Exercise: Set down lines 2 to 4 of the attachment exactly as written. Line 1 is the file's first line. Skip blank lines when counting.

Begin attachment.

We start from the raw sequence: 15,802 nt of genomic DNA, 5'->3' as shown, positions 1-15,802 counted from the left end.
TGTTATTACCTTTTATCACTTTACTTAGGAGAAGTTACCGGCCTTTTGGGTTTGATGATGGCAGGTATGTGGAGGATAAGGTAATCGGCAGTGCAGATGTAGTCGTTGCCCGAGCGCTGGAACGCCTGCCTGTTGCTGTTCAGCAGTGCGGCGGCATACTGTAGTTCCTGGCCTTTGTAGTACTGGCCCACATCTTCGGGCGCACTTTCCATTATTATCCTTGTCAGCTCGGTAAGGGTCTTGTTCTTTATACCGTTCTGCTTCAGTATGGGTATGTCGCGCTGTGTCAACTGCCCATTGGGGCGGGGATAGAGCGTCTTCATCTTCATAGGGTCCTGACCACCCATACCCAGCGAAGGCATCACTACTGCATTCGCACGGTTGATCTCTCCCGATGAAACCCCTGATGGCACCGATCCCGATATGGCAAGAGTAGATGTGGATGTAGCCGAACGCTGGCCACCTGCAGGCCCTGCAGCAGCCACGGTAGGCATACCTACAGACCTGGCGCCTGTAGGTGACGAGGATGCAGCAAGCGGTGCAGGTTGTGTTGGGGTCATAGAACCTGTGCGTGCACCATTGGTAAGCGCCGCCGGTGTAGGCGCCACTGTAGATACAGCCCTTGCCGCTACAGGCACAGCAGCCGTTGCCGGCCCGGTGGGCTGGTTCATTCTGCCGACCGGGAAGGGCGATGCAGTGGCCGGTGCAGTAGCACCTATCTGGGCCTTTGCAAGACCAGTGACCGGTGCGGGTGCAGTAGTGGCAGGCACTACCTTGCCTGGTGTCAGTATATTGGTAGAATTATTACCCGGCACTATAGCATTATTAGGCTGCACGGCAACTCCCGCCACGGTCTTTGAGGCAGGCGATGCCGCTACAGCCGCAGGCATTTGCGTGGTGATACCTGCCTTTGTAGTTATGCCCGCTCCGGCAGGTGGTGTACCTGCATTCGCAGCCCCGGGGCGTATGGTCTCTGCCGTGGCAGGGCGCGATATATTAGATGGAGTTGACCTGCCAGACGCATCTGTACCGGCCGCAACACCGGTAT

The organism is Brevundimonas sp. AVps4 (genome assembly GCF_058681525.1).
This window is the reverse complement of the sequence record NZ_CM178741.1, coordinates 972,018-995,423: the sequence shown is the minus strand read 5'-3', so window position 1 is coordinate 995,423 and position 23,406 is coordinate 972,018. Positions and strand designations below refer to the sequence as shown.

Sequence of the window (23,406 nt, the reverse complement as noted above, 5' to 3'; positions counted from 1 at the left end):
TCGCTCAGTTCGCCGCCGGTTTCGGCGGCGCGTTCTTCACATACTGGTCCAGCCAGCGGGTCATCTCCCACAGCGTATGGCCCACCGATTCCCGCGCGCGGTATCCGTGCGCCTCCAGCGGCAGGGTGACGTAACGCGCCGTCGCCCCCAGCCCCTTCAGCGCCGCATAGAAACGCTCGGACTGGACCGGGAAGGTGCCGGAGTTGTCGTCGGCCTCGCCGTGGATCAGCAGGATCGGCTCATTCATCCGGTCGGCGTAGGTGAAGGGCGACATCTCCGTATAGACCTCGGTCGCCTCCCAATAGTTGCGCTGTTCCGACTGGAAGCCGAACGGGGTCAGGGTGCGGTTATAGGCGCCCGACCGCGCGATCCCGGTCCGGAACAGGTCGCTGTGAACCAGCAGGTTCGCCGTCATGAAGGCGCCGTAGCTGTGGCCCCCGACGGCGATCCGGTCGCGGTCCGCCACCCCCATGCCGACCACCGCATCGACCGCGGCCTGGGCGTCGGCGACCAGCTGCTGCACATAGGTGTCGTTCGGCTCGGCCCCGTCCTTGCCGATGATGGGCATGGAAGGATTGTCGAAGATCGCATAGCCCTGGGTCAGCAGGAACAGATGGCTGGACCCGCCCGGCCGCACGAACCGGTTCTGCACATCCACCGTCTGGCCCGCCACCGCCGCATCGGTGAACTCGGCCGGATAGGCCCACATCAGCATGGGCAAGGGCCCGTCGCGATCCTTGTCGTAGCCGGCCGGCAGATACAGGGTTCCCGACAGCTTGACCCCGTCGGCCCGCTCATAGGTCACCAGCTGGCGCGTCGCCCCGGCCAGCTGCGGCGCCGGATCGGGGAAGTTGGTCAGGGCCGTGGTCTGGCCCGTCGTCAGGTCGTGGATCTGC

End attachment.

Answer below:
TGTTATTACCTTTTATCACTTTACTTAGGAGAAGTTACCGGCCTTTTGGGTTTGATGATGGCAGGTATGTGGAGGATAAGGTAATCGGCAGTGCAGATGTAGTCGTTGCCCGAGCGCTGGAACGCCTGCCTGTTGCTGTTCAGCAGTGCGGCGGCATACTGTAGTTCCTGGCCTTTGTAGTACTGGCCCACATCTTCGGGCGCACTTTCCATTATTATCCTTGTCAGCTCGGTAAGGGTCTTGTTCTTTATACCGTTCTGCTTCAGTATGGGTATGTCGCGCTGTGTCAACTGCCCATTGGGGCGGGGATAGAGCGTCTTCATCTTCATAGGGTCCTGACCACCCATACCCAGCGAAGGCATCACTACTGCATTCGCACGGTTGATCTCTCCCGATGAAACCCCTGATGGCACCGATCCCGATATGGCAAGAGTAGATGTGGATGTAGCCGAACGCTGGCCACCTGCAGGCCCTGCAGCAGCCACGGTAGGCATACCTACAGACCTGGCGCCTGTAGGTGACGAGGATGCAGCAAGCGGTGCAGGTTGTGTTGGGGTCATAGAACCTGTGCGTGCACCATTGGTAAGCGCCGCCGGTGTAGGCGCCACTGTAGATACAGCCCTTGCCGCTACAGGCACAGCAGCCGTTGCCGGCCCGGTGGGCTGGTTCATTCTGCCGACCGGGAAGGGCGATGCAGTGGCCGGTGCAGTAGCACCTATCTGGGCCTTTGCAAGACCAGTGACCGGTGCGGGTGCAGTAGTGGCAGGCACTACCTTGCCTGGTGTCAGTATATTGGTAGAATTATTACCCGGCACTATAGCATTATTAGGCTGCACGGCAACTCCCGCCACGGTCTTTGAGGCAGGCGATGCCGCTACAGCCGCAGGCATTTGCGTGGTGATACCTGCCTTTGTAGTTATGCCCGCTCCGGCAGGTGGTGTACCTGCATTCGCAGCCCCGGGGCGTATGGTCTCTGCCGTGGCAGGGCGCGATATATTAGATGGAGTTGACCTGCCAGACGCATCTGTACCGGCCGCAACACCGGTAT

The organism is Brevundimonas sp. AVps4 (genome assembly GCF_058681525.1).
This window is the reverse complement of the sequence record NZ_CM178741.1, coordinates 972,018-995,423: the sequence shown is the minus strand read 5'-3', so window position 1 is coordinate 995,423 and position 23,406 is coordinate 972,018. Positions and strand designations below refer to the sequence as shown.